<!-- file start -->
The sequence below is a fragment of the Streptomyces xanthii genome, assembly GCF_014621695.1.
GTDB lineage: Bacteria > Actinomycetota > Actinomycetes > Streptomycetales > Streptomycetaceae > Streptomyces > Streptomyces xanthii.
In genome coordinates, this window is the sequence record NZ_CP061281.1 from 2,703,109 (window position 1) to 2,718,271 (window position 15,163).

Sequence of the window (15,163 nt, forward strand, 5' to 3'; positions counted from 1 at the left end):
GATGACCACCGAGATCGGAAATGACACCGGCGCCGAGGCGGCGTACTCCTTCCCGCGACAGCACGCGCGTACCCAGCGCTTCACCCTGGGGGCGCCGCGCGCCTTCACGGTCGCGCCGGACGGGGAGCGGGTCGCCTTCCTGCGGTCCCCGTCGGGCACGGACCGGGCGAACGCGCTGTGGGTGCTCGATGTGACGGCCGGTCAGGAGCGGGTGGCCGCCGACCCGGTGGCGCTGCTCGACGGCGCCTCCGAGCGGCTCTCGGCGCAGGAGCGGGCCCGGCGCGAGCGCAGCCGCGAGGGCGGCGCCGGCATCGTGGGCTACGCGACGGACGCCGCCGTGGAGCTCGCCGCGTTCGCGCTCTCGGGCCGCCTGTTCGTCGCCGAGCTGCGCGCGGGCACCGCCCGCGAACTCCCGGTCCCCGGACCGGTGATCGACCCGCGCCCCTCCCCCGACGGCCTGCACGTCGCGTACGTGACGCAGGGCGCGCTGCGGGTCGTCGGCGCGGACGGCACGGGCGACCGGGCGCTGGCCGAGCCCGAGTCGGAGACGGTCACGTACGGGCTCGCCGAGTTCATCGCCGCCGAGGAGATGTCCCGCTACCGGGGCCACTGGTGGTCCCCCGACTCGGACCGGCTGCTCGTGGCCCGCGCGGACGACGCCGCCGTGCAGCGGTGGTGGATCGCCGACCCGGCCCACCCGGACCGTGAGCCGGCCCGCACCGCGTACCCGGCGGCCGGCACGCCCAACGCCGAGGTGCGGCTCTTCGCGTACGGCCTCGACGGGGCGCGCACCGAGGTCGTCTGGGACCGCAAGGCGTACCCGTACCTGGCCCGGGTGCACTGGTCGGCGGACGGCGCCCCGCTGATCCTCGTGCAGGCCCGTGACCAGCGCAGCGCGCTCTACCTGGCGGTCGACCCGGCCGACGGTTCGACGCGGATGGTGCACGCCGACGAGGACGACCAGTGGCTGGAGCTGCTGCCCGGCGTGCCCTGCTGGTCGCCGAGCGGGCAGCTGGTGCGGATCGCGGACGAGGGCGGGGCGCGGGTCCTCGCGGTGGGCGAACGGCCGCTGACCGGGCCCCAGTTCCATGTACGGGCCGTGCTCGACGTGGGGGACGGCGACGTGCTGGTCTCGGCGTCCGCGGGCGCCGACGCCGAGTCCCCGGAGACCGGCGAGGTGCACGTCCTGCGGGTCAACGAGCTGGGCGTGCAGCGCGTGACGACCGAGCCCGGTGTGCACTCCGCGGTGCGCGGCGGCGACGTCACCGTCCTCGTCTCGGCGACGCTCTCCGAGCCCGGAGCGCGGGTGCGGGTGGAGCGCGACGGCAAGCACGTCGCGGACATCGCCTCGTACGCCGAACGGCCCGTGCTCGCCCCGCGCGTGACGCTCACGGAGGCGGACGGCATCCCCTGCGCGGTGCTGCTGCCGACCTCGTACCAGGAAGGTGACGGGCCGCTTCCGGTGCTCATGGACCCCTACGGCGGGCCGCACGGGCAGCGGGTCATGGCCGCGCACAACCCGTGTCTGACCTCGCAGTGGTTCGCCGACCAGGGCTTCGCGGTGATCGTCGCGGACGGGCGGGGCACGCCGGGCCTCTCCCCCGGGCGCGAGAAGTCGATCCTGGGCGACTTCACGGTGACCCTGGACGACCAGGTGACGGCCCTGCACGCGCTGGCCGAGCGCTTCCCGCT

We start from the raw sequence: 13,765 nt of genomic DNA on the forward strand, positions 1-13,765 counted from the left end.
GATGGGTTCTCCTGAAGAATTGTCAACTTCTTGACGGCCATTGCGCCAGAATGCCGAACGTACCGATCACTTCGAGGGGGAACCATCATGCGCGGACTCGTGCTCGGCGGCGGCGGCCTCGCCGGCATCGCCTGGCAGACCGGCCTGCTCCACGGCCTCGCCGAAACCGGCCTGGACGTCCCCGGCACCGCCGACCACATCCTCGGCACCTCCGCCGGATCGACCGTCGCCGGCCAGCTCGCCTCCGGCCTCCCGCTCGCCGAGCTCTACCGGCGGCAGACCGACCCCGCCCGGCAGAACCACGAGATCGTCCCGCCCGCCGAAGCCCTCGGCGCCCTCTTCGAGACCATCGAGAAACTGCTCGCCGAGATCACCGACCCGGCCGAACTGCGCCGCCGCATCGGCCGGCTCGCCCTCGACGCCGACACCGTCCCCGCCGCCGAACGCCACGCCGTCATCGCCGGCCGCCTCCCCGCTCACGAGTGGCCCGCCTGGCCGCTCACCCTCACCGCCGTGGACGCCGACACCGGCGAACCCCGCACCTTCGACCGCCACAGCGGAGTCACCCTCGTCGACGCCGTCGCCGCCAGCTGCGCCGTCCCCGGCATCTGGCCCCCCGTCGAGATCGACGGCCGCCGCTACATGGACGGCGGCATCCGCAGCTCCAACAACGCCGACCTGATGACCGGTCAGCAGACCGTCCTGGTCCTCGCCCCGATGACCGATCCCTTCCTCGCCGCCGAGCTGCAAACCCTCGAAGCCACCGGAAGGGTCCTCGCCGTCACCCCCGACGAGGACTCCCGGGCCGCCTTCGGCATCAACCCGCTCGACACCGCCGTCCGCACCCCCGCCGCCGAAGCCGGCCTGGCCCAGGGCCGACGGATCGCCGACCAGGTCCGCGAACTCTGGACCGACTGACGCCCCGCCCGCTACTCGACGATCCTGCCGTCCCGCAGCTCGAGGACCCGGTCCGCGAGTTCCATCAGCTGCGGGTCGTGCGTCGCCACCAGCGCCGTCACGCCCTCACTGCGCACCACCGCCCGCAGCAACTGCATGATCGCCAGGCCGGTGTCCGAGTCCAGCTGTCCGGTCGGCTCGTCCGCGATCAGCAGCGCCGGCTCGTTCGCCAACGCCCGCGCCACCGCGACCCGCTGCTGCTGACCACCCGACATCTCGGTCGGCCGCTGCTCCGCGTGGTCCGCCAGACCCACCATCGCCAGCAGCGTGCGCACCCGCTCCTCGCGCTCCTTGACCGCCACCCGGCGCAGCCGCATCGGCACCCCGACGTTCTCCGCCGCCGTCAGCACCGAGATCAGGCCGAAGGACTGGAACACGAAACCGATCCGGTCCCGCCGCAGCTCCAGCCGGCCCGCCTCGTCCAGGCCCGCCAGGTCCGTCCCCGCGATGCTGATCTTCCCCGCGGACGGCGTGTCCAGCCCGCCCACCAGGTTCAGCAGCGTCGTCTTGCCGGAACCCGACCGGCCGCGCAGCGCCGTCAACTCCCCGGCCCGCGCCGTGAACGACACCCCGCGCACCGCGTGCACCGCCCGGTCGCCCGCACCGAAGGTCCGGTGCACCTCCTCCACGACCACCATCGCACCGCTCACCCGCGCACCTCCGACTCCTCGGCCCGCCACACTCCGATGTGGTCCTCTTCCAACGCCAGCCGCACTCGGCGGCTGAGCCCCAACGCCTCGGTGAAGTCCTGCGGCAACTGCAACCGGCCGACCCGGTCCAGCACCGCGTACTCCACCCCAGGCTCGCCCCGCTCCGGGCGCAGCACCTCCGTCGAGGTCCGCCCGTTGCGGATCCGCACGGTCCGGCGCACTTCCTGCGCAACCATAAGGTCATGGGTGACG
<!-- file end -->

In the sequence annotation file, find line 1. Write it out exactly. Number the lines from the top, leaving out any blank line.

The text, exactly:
The sequence below is a fragment of the Streptomyces xanthii genome, assembly GCF_014621695.1.